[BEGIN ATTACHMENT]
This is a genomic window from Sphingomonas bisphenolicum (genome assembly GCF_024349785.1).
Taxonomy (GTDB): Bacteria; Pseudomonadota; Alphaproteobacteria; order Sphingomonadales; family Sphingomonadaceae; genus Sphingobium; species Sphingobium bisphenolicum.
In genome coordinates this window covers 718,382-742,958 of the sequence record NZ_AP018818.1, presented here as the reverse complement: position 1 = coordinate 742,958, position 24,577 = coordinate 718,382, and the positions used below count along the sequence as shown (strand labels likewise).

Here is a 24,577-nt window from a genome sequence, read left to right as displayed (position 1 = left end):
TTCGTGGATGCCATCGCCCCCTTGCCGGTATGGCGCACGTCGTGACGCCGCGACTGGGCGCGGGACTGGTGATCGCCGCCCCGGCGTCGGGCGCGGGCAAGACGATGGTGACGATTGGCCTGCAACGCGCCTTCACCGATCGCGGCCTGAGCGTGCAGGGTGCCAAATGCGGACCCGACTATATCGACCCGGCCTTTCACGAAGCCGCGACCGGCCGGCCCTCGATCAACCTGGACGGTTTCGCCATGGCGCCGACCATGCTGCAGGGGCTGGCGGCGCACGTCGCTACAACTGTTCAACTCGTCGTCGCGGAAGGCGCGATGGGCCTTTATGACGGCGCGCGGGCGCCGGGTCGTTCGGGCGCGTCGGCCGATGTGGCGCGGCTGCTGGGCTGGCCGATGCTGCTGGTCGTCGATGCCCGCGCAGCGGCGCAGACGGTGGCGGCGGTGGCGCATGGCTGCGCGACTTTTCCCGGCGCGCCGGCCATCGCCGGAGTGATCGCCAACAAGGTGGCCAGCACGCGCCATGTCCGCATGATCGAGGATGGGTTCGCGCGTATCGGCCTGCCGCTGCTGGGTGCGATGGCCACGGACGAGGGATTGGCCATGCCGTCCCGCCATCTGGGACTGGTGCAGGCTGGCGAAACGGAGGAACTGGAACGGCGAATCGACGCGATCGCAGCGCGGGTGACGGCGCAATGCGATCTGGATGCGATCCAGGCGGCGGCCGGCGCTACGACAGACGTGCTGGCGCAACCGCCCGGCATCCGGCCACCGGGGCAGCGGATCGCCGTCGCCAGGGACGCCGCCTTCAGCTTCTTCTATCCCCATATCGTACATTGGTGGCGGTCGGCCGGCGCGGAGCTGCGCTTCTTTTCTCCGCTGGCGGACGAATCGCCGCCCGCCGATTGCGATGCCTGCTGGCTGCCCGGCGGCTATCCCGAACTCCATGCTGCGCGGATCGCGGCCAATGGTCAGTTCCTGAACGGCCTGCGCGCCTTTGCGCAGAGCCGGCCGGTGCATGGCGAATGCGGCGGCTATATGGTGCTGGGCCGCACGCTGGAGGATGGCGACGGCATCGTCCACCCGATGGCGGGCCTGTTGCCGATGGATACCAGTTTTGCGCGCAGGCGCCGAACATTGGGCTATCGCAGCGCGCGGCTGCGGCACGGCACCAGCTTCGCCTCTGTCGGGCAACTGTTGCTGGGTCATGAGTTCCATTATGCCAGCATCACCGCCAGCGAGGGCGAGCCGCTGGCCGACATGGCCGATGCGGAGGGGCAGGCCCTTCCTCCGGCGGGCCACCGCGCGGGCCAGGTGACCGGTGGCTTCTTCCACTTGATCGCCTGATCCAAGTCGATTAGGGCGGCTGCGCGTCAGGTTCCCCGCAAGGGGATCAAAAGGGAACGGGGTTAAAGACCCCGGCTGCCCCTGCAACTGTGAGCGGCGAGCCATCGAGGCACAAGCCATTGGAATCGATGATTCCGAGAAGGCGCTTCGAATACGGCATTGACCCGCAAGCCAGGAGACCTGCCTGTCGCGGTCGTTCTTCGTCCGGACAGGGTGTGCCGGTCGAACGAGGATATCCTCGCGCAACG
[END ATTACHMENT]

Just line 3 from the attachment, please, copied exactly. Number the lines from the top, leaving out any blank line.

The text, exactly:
In genome coordinates this window covers 718,382-742,958 of the sequence record NZ_AP018818.1, presented here as the reverse complement: position 1 = coordinate 742,958, position 24,577 = coordinate 718,382, and the positions used below count along the sequence as shown (strand labels likewise).